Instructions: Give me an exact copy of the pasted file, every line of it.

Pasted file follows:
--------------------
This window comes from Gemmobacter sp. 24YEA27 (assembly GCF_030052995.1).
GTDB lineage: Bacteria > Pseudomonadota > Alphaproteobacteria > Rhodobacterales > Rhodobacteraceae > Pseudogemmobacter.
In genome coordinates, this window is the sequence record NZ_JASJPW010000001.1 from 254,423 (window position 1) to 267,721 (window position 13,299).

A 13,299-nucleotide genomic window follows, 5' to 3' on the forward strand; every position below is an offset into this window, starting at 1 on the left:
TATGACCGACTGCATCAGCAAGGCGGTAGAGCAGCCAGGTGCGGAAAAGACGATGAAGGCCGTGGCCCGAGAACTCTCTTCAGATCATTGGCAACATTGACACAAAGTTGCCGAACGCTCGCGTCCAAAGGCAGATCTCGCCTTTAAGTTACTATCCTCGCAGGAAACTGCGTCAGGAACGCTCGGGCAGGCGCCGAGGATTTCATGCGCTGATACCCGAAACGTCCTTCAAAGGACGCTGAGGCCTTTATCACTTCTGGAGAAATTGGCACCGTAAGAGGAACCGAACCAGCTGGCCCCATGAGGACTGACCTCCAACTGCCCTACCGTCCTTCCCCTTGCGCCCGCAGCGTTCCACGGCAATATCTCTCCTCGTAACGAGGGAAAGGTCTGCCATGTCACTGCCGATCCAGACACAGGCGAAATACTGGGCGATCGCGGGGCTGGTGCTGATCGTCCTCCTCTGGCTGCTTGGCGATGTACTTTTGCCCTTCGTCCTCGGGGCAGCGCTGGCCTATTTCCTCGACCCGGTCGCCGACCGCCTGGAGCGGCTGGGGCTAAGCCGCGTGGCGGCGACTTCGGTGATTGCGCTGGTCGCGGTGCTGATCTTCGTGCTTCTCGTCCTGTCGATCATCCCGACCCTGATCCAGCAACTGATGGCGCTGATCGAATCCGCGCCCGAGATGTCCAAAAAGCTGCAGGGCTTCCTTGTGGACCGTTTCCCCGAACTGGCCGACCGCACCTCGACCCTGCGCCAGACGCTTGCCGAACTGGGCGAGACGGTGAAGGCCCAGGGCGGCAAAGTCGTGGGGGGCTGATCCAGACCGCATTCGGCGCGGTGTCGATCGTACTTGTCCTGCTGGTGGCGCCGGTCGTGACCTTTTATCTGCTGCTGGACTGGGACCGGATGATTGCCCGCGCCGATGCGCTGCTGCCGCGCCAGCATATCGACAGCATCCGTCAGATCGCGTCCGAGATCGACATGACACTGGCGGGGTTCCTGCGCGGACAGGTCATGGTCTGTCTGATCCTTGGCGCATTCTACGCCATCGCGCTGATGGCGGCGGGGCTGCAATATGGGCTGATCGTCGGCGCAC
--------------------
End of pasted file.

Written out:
This window comes from Gemmobacter sp. 24YEA27 (assembly GCF_030052995.1).
GTDB lineage: Bacteria > Pseudomonadota > Alphaproteobacteria > Rhodobacterales > Rhodobacteraceae > Pseudogemmobacter.
In genome coordinates, this window is the sequence record NZ_JASJPW010000001.1 from 254,423 (window position 1) to 267,721 (window position 13,299).

A 13,299-nucleotide genomic window follows, 5' to 3' on the forward strand; every position below is an offset into this window, starting at 1 on the left:
TATGACCGACTGCATCAGCAAGGCGGTAGAGCAGCCAGGTGCGGAAAAGACGATGAAGGCCGTGGCCCGAGAACTCTCTTCAGATCATTGGCAACATTGACACAAAGTTGCCGAACGCTCGCGTCCAAAGGCAGATCTCGCCTTTAAGTTACTATCCTCGCAGGAAACTGCGTCAGGAACGCTCGGGCAGGCGCCGAGGATTTCATGCGCTGATACCCGAAACGTCCTTCAAAGGACGCTGAGGCCTTTATCACTTCTGGAGAAATTGGCACCGTAAGAGGAACCGAACCAGCTGGCCCCATGAGGACTGACCTCCAACTGCCCTACCGTCCTTCCCCTTGCGCCCGCAGCGTTCCACGGCAATATCTCTCCTCGTAACGAGGGAAAGGTCTGCCATGTCACTGCCGATCCAGACACAGGCGAAATACTGGGCGATCGCGGGGCTGGTGCTGATCGTCCTCCTCTGGCTGCTTGGCGATGTACTTTTGCCCTTCGTCCTCGGGGCAGCGCTGGCCTATTTCCTCGACCCGGTCGCCGACCGCCTGGAGCGGCTGGGGCTAAGCCGCGTGGCGGCGACTTCGGTGATTGCGCTGGTCGCGGTGCTGATCTTCGTGCTTCTCGTCCTGTCGATCATCCCGACCCTGATCCAGCAACTGATGGCGCTGATCGAATCCGCGCCCGAGATGTCCAAAAAGCTGCAGGGCTTCCTTGTGGACCGTTTCCCCGAACTGGCCGACCGCACCTCGACCCTGCGCCAGACGCTTGCCGAACTGGGCGAGACGGTGAAGGCCCAGGGCGGCAAAGTCGTGGGGGGCTGATCCAGACCGCATTCGGCGCGGTGTCGATCGTACTTGTCCTGCTGGTGGCGCCGGTCGTGACCTTTTATCTGCTGCTGGACTGGGACCGGATGATTGCCCGCGCCGATGCGCTGCTGCCGCGCCAGCATATCGACAGCATCCGTCAGATCGCGTCCGAGATCGACATGACACTGGCGGGGTTCCTGCGCGGACAGGTCATGGTCTGTCTGATCCTTGGCGCATTCTACGCCATCGCGCTGATGGCGGCGGGGCTGCAATATGGGCTGATCGTCGGCGCAC